Shortly after Gov. Robert L. Ehrlich Jr. (R) announced that he wants Del. Robert L. Flanagan (R-Howard) to be the new director of the Maryland Department of Transportation, Louis Pope's phone started ringing.
Pope, chairman of the Howard County Republican Central Committee, which would be charged with appointing a replacement for Flanagan in the House, got calls from three members of Flanagan's district who want to take his place. They are pollster Carol Arscott; Brian Harlin, who ran unsuccessfully for County Council last year; and Warren Miller, a member of the Republican Central Committee.
Flanagan's appointment must be ratified by the state Senate, and that could take a couple of weeks, given the former House minority whip's relationship with the Democratic leadership.
"Bob's appointment could be one of the more contentious ones," Pope said, adding that he had "locked horns" with Senate President Thomas V. Mike Miller Jr. (D-Prince George's). Flanagan won't resign his delegate post until he's sworn in, Pope said.
No Dancing in the Rain
Last year, County Executive James N. Robey (D) took an umbrella to his State of the County address. This year, he might need a full raincoat.
The umbrella was a prop to demonstrate how Robey was hoping not to dip into Howard's "rainy day" fund, meant for dire economic times when the county is struggling to balance its budget. While Robey avoided tapping the fund this year, next year's budget may be even tighter as the economy continues to show signs of weakness.
It's unclear whether he'll try to tap the fund, but he is trying to raise the transfer tax, which is levied every time a property is sold.
Aides said the budget will be a key part of his lunchtime address at the Columbia Sheraton today.
During its meeting Tuesday, the Howard legislative delegation decided to ask the rest of the General Assembly to approve about $500,000 in bonds to restore the historic Blandair mansion in Columbia, which the county hopes will become the centerpiece of a park.
The delegation also voted against issuing bonds to renovate the county courthouse. At its meeting next week, the group is expected to take up other bills, including one that would require the school superintendent to issue a report on how the county plans to implement all-day kindergarten.
Thanks for the Memories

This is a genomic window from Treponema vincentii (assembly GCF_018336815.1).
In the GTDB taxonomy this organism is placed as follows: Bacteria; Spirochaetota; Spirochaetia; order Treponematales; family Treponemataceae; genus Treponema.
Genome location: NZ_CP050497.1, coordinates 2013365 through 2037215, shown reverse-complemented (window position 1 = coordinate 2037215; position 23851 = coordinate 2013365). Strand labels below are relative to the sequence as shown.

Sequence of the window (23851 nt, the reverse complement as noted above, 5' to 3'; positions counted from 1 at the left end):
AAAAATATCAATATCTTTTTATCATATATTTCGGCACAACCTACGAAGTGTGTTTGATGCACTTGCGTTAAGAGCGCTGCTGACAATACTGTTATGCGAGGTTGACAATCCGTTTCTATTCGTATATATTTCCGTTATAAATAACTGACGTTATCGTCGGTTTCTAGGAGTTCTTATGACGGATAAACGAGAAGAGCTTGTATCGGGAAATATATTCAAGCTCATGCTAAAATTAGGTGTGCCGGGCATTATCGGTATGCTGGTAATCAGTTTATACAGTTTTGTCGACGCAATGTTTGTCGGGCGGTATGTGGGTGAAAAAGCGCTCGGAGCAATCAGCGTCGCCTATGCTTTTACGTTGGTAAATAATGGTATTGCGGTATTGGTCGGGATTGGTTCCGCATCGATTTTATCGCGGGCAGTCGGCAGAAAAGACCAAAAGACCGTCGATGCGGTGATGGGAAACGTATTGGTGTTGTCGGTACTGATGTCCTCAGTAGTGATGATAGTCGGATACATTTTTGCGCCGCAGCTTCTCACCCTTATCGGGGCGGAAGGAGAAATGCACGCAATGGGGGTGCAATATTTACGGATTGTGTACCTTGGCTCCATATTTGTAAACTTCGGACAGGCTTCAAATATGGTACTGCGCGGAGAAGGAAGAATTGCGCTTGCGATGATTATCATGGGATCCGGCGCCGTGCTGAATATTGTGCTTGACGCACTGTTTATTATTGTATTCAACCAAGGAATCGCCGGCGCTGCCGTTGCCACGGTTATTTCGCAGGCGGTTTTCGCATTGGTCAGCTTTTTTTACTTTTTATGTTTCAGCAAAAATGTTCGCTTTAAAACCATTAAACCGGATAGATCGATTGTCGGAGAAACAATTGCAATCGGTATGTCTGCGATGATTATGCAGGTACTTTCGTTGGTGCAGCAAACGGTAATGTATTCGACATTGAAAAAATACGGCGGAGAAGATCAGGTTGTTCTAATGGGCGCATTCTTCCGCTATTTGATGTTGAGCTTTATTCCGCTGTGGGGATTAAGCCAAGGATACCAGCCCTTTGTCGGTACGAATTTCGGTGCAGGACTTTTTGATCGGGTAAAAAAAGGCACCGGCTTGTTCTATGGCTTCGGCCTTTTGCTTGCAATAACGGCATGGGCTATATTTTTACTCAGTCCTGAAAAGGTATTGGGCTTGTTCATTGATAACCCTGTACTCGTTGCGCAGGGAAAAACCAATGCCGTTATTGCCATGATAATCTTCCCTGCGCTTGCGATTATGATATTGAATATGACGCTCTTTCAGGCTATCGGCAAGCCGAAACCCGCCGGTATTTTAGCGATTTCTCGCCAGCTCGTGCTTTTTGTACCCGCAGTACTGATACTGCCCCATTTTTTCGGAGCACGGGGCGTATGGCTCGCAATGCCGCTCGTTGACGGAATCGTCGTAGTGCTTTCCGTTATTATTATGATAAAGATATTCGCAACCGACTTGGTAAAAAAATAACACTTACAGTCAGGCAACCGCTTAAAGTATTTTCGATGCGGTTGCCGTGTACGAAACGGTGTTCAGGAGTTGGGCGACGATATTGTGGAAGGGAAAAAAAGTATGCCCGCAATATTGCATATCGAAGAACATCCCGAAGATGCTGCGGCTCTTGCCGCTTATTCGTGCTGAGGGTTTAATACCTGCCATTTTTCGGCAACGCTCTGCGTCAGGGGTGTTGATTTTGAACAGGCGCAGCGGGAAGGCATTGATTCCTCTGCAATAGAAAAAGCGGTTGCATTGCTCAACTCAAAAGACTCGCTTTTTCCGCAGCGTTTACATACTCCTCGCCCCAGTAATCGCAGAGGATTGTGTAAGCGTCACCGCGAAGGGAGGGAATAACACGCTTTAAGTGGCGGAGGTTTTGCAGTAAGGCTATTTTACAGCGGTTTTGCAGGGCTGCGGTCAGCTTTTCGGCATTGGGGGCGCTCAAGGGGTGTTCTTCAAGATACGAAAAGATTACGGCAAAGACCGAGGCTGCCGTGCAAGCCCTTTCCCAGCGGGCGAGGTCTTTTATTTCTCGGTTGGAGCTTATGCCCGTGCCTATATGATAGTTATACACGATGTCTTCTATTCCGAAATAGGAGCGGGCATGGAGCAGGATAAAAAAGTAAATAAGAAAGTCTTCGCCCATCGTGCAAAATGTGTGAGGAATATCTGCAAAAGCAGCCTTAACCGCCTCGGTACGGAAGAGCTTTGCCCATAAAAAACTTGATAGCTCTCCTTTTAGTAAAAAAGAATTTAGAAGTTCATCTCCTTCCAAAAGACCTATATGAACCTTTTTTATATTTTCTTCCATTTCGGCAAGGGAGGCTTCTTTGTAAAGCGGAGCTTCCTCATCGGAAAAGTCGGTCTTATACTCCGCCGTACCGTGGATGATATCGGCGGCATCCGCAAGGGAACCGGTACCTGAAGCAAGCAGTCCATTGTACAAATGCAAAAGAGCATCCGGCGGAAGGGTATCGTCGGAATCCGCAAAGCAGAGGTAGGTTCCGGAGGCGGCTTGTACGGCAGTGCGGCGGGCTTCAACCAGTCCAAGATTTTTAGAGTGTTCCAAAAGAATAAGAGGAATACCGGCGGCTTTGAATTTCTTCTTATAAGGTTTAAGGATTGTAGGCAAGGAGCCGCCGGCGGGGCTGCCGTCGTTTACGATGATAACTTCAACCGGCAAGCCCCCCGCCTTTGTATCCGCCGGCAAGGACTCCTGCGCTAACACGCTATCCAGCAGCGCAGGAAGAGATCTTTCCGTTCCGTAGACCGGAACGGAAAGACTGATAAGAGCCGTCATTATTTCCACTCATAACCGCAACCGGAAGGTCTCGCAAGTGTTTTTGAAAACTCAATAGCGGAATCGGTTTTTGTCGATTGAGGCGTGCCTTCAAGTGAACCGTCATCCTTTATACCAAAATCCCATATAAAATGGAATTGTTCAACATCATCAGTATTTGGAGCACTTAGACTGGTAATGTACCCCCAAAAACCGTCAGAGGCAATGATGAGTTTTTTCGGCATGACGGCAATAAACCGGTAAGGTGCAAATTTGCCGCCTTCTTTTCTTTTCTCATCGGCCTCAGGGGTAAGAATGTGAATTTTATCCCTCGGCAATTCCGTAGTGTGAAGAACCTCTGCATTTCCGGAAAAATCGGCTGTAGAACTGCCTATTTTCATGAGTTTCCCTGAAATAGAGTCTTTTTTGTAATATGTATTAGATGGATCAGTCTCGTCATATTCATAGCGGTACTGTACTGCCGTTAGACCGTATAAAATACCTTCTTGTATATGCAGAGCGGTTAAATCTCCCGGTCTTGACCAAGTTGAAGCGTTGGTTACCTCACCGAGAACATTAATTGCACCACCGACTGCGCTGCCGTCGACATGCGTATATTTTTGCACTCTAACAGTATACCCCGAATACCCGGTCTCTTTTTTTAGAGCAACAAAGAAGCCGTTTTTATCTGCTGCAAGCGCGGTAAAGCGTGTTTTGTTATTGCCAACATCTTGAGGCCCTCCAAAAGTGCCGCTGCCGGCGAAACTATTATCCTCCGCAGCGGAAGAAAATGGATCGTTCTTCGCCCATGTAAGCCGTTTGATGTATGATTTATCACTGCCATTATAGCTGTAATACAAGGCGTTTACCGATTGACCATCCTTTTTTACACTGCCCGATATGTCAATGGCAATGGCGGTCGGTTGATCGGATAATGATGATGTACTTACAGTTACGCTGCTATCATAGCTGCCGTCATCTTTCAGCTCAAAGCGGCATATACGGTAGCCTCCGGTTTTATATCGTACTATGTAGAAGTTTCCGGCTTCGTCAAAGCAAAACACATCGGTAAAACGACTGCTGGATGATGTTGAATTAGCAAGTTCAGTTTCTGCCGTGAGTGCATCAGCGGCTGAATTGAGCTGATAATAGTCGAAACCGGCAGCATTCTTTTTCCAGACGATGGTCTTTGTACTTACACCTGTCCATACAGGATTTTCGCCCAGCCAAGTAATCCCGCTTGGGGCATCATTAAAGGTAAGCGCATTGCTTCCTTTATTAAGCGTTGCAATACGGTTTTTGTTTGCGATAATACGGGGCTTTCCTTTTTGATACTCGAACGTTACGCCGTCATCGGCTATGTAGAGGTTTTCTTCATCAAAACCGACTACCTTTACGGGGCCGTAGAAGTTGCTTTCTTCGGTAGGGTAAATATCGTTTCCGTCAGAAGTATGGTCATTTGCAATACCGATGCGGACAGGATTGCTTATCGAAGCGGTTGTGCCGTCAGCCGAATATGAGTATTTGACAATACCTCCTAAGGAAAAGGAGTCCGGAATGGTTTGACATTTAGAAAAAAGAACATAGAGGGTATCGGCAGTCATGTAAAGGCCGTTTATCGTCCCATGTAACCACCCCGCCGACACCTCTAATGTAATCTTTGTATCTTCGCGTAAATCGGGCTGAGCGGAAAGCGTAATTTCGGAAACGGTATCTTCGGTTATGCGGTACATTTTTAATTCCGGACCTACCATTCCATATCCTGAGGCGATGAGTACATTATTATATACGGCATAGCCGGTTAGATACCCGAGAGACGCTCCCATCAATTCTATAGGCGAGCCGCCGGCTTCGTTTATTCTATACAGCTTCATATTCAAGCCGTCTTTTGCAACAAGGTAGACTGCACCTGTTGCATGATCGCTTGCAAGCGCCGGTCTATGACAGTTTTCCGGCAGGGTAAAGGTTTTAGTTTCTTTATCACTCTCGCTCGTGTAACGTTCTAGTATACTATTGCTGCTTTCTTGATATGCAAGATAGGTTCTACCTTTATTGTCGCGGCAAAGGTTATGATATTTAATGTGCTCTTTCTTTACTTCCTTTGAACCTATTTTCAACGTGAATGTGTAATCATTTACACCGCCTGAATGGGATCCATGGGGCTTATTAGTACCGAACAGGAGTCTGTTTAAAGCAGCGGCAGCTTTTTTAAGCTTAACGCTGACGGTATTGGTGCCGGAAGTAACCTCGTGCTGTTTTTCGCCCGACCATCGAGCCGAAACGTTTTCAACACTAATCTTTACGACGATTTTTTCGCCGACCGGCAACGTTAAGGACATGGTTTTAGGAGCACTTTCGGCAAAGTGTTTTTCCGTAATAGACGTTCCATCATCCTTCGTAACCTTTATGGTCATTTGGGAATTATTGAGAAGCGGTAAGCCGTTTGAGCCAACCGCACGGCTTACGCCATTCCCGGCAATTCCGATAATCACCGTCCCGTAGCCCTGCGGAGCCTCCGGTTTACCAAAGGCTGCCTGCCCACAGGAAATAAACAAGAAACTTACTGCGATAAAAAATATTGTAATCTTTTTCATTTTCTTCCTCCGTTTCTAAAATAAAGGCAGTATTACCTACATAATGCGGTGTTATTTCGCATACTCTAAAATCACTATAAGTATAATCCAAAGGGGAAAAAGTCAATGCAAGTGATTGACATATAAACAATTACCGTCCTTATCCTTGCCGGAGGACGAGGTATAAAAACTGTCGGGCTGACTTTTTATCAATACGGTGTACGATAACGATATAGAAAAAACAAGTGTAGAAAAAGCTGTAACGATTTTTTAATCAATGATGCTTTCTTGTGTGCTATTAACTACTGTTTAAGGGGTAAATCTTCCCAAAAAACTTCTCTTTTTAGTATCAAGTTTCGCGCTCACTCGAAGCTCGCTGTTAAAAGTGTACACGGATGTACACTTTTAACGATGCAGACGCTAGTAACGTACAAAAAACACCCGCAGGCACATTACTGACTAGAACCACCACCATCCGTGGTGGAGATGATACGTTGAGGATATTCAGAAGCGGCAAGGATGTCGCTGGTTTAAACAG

The fun of the children's inauguration party for Ehrlich will be preserved under glass, according to the event's organizer.
Kathy Rensin, who pulled together the inauguration kickoff event at Howard Community College on Saturday, collected signed, colored drawings by some of the hundreds of children who partied with Ehrlich, Lt. Gov. Michael S. Steele and their families.
The pictures, along with the artists' names, will be assembled into a collage that will be displayed in one of the state government buildings in Annapolis, Rensin said. The party drew dozens more children than expected, she said, but "we didn't want to turn any child away, and we didn't. We were prepared."
Spahn Steps Down
The Ellicott City Business Association will elect a president later this month, following the resignation of Jared Spahn, its leader for the last two years.
In a letter last week to Ellicott City business representatives, Spahn, a local developer, said he decided to step down this month after his companies, Old Town Construction LLC and First Real Estate Management LLC, moved their offices from Ellicott City to the Waverly Woods community in Woodstock.
"As a result, I feel that it is in the best interest of the Ellicott City Business Association that I do not pursue a third term as president," Spahn wrote.
During the last two years, the business group raised more than $25,000 from its new Taste of Ellicott City, a culinary tour of the downtown historic district, Spahn said. The group, which started an arts festival, has boosted its membership to more than 500 businesses. Recently, it spruced up Ellicott City's downtown with decorative banners, trees and flower baskets on telephone poles.
Staff writer Susan DeFord contributed to this report.